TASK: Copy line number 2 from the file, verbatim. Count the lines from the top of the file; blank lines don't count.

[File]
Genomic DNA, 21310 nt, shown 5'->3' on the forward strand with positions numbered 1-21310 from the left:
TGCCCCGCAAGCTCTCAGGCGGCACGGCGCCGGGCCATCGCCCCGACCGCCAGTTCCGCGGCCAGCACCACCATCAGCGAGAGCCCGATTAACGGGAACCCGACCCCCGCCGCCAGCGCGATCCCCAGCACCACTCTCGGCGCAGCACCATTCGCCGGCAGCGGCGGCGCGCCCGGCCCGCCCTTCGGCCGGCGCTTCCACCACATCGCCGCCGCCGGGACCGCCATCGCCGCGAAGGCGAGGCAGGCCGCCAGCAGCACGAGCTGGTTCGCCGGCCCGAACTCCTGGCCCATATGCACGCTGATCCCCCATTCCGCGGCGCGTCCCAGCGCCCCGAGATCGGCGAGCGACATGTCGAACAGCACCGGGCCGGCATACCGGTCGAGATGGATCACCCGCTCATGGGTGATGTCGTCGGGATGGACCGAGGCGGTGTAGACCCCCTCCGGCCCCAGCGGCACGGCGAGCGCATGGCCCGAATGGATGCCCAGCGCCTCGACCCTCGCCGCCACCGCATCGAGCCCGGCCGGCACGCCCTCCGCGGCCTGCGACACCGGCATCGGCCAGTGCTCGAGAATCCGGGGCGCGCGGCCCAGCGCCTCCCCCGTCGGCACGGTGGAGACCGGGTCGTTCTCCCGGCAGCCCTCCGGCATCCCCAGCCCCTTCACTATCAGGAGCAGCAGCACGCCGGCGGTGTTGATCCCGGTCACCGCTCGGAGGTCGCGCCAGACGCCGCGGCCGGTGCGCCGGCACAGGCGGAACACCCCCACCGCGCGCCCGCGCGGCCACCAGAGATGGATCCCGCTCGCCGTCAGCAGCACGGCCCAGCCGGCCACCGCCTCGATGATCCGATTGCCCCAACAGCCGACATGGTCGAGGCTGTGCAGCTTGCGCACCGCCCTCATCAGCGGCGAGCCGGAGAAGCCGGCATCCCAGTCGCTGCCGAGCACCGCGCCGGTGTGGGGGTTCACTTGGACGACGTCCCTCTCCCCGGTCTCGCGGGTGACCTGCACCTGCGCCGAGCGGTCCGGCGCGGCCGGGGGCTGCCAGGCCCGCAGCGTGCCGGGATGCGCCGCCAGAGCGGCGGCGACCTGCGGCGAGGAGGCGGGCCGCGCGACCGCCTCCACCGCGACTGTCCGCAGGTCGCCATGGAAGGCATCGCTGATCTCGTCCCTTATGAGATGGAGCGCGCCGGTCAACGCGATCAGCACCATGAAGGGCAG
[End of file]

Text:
TGCCCCGCAAGCTCTCAGGCGGCACGGCGCCGGGCCATCGCCCCGACCGCCAGTTCCGCGGCCAGCACCACCATCAGCGAGAGCCCGATTAACGGGAACCCGACCCCCGCCGCCAGCGCGATCCCCAGCACCACTCTCGGCGCAGCACCATTCGCCGGCAGCGGCGGCGCGCCCGGCCCGCCCTTCGGCCGGCGCTTCCACCACATCGCCGCCGCCGGGACCGCCATCGCCGCGAAGGCGAGGCAGGCCGCCAGCAGCACGAGCTGGTTCGCCGGCCCGAACTCCTGGCCCATATGCACGCTGATCCCCCATTCCGCGGCGCGTCCCAGCGCCCCGAGATCGGCGAGCGACATGTCGAACAGCACCGGGCCGGCATACCGGTCGAGATGGATCACCCGCTCATGGGTGATGTCGTCGGGATGGACCGAGGCGGTGTAGACCCCCTCCGGCCCCAGCGGCACGGCGAGCGCATGGCCCGAATGGATGCCCAGCGCCTCGACCCTCGCCGCCACCGCATCGAGCCCGGCCGGCACGCCCTCCGCGGCCTGCGACACCGGCATCGGCCAGTGCTCGAGAATCCGGGGCGCGCGGCCCAGCGCCTCCCCCGTCGGCACGGTGGAGACCGGGTCGTTCTCCCGGCAGCCCTCCGGCATCCCCAGCCCCTTCACTATCAGGAGCAGCAGCACGCCGGCGGTGTTGATCCCGGTCACCGCTCGGAGGTCGCGCCAGACGCCGCGGCCGGTGCGCCGGCACAGGCGGAACACCCCCACCGCGCGCCCGCGCGGCCACCAGAGATGGATCCCGCTCGCCGTCAGCAGCACGGCCCAGCCGGCCACCGCCTCGATGATCCGATTGCCCCAACAGCCGACATGGTCGAGGCTGTGCAGCTTGCGCACCGCCCTCATCAGCGGCGAGCCGGAGAAGCCGGCATCCCAGTCGCTGCCGAGCACCGCGCCGGTGTGGGGGTTCACTTGGACGACGTCCCTCTCCCCGGTCTCGCGGGTGACCTGCACCTGCGCCGAGCGGTCCGGCGCGGCCGGGGGCTGCCAGGCCCGCAGCGTGCCGGGATGCGCCGCCAGAGCGGCGGCGACCTGCGGCGAGGAGGCGGGCCGCGCGACCGCCTCCACCGCGACTGTCCGCAGGTCGCCATGGAAGGCATCGCTGATCTCGTCCCTTATGAGATGGAGCGCGCCGGTCAACGCGATCAGCACCATGAAGGGCAG